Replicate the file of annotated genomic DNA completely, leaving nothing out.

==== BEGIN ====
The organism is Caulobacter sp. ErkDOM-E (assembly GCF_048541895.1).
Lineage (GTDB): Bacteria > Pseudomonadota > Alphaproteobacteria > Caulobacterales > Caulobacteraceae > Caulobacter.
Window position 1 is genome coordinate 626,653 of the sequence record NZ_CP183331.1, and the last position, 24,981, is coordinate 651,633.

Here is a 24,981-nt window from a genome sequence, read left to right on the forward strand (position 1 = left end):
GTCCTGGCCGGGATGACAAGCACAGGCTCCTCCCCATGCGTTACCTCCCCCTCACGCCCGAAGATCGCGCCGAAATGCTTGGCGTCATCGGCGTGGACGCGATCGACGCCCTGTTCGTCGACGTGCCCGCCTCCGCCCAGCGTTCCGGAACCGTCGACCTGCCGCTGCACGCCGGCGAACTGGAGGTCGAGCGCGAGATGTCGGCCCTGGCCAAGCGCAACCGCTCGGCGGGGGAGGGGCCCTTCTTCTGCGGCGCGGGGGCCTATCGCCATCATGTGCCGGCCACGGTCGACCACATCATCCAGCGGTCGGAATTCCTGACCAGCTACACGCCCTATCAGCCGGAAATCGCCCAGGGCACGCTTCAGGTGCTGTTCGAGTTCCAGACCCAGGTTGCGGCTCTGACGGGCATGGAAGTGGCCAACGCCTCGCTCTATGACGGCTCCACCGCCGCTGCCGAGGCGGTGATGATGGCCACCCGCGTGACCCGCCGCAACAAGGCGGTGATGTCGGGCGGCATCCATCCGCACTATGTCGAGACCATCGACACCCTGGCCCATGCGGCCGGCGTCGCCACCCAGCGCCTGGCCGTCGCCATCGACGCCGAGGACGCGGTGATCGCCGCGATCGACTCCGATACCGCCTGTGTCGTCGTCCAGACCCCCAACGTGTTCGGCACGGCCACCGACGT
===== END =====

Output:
The organism is Caulobacter sp. ErkDOM-E (assembly GCF_048541895.1).
Lineage (GTDB): Bacteria > Pseudomonadota > Alphaproteobacteria > Caulobacterales > Caulobacteraceae > Caulobacter.
Window position 1 is genome coordinate 626,653 of the sequence record NZ_CP183331.1, and the last position, 24,981, is coordinate 651,633.

Here is a 24,981-nt window from a genome sequence, read left to right on the forward strand (position 1 = left end):
GTCCTGGCCGGGATGACAAGCACAGGCTCCTCCCCATGCGTTACCTCCCCCTCACGCCCGAAGATCGCGCCGAAATGCTTGGCGTCATCGGCGTGGACGCGATCGACGCCCTGTTCGTCGACGTGCCCGCCTCCGCCCAGCGTTCCGGAACCGTCGACCTGCCGCTGCACGCCGGCGAACTGGAGGTCGAGCGCGAGATGTCGGCCCTGGCCAAGCGCAACCGCTCGGCGGGGGAGGGGCCCTTCTTCTGCGGCGCGGGGGCCTATCGCCATCATGTGCCGGCCACGGTCGACCACATCATCCAGCGGTCGGAATTCCTGACCAGCTACACGCCCTATCAGCCGGAAATCGCCCAGGGCACGCTTCAGGTGCTGTTCGAGTTCCAGACCCAGGTTGCGGCTCTGACGGGCATGGAAGTGGCCAACGCCTCGCTCTATGACGGCTCCACCGCCGCTGCCGAGGCGGTGATGATGGCCACCCGCGTGACCCGCCGCAACAAGGCGGTGATGTCGGGCGGCATCCATCCGCACTATGTCGAGACCATCGACACCCTGGCCCATGCGGCCGGCGTCGCCACCCAGCGCCTGGCCGTCGCCATCGACGCCGAGGACGCGGTGATCGCCGCGATCGACTCCGATACCGCCTGTGTCGTCGTCCAGACCCCCAACGTGTTCGGCACGGCCACCGACGT